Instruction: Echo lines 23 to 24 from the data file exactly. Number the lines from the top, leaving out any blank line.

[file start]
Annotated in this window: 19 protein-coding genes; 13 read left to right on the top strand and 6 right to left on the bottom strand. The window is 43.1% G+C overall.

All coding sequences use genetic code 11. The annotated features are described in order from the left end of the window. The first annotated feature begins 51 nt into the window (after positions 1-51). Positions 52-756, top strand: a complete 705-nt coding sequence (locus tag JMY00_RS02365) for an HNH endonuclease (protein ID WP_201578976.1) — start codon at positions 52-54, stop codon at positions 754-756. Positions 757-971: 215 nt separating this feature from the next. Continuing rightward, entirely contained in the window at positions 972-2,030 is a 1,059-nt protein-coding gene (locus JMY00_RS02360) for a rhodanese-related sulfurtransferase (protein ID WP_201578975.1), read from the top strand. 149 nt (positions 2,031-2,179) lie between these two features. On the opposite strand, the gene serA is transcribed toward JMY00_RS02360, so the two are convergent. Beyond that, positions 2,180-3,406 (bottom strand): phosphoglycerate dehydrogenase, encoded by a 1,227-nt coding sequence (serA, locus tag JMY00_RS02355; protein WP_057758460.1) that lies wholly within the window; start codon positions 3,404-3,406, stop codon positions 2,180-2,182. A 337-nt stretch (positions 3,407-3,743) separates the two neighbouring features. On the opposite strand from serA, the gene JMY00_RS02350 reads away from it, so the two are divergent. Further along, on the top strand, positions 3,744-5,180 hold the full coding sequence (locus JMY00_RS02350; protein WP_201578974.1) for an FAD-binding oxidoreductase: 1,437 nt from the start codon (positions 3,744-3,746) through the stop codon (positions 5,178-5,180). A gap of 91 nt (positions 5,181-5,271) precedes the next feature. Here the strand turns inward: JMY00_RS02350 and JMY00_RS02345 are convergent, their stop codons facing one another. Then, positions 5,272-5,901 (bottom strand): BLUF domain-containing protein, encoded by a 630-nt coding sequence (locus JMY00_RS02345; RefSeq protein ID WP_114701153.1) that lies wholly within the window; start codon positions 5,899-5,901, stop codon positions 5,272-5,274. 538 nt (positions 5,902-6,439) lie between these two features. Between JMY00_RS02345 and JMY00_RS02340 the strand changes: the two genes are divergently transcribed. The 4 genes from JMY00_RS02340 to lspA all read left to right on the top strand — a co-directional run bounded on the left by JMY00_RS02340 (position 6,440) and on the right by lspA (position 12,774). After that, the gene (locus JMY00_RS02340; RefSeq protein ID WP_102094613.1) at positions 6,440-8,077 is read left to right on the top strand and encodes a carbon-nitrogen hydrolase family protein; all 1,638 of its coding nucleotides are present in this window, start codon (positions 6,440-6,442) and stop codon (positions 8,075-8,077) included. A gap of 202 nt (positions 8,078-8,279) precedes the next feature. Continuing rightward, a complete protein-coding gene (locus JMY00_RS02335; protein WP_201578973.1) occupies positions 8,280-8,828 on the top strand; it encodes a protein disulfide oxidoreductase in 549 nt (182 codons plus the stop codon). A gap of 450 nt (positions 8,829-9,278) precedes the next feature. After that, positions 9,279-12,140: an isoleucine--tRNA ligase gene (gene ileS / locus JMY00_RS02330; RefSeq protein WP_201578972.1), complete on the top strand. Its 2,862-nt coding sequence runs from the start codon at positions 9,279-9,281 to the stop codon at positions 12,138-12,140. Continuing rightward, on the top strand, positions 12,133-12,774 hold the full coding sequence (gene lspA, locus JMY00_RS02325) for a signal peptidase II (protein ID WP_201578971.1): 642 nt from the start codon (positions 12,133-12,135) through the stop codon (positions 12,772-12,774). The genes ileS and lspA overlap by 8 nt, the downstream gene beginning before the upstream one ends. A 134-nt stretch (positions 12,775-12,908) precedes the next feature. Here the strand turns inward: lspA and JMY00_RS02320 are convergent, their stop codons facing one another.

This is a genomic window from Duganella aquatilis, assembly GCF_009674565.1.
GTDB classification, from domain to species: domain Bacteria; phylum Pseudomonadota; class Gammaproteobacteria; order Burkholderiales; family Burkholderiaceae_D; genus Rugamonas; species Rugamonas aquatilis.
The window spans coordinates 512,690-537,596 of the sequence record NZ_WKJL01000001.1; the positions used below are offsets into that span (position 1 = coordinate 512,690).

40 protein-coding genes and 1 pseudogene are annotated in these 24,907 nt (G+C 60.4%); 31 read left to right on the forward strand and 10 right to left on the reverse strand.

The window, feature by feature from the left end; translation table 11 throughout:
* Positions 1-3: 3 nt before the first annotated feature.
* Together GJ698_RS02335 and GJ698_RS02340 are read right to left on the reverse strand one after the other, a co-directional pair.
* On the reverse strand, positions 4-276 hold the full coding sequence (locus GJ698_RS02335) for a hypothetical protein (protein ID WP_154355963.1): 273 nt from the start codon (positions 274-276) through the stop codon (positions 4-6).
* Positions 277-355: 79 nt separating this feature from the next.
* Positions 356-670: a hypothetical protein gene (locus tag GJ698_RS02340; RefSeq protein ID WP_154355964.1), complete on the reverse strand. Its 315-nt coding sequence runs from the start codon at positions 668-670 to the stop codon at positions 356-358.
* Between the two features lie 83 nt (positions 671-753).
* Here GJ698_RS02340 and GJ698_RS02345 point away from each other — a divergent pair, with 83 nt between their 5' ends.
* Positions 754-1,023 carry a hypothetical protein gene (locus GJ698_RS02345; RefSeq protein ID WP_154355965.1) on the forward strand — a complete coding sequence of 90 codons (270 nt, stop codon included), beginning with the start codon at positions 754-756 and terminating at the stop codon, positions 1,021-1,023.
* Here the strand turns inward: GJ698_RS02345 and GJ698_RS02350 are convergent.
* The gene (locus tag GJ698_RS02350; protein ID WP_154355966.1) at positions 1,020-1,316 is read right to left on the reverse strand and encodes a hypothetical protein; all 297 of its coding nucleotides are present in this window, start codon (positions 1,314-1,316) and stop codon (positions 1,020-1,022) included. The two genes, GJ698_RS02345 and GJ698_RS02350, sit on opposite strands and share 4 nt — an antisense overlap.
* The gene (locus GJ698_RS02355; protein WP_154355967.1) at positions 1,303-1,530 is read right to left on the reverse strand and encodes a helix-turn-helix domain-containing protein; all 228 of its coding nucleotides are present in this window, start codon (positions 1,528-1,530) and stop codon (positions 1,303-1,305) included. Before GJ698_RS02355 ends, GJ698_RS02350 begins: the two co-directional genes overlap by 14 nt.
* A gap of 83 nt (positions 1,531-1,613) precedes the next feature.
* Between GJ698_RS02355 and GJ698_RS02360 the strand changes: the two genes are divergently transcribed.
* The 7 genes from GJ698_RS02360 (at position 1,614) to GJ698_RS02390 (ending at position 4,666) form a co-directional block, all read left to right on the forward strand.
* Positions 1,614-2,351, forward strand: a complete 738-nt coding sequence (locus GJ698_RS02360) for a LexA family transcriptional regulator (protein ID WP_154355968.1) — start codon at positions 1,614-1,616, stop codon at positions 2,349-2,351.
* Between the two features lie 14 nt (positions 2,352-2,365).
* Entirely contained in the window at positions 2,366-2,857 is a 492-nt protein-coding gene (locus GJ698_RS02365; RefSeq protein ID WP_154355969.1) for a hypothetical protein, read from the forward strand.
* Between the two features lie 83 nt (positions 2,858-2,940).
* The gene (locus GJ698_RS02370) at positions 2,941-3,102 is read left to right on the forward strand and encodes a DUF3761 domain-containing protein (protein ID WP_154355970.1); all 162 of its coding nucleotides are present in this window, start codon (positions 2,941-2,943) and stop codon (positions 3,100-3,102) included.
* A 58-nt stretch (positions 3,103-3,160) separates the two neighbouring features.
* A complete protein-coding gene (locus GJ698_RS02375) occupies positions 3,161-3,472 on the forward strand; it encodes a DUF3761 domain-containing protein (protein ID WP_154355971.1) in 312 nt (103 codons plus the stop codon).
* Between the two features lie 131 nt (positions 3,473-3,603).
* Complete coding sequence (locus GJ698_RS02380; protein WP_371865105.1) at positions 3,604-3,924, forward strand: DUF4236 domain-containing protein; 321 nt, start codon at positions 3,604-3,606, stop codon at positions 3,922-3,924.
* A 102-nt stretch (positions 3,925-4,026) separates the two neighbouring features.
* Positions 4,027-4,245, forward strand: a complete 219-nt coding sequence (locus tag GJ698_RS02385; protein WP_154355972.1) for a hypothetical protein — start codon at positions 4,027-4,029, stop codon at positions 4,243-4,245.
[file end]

* Between the two features lie 14 nt (positions 2,352-2,365).
* Entirely contained in the window at positions 2,366-2,857 is a 492-nt protein-coding gene (locus GJ698_RS02365; RefSeq protein ID WP_154355969.1) for a hypothetical protein, read from the forward strand.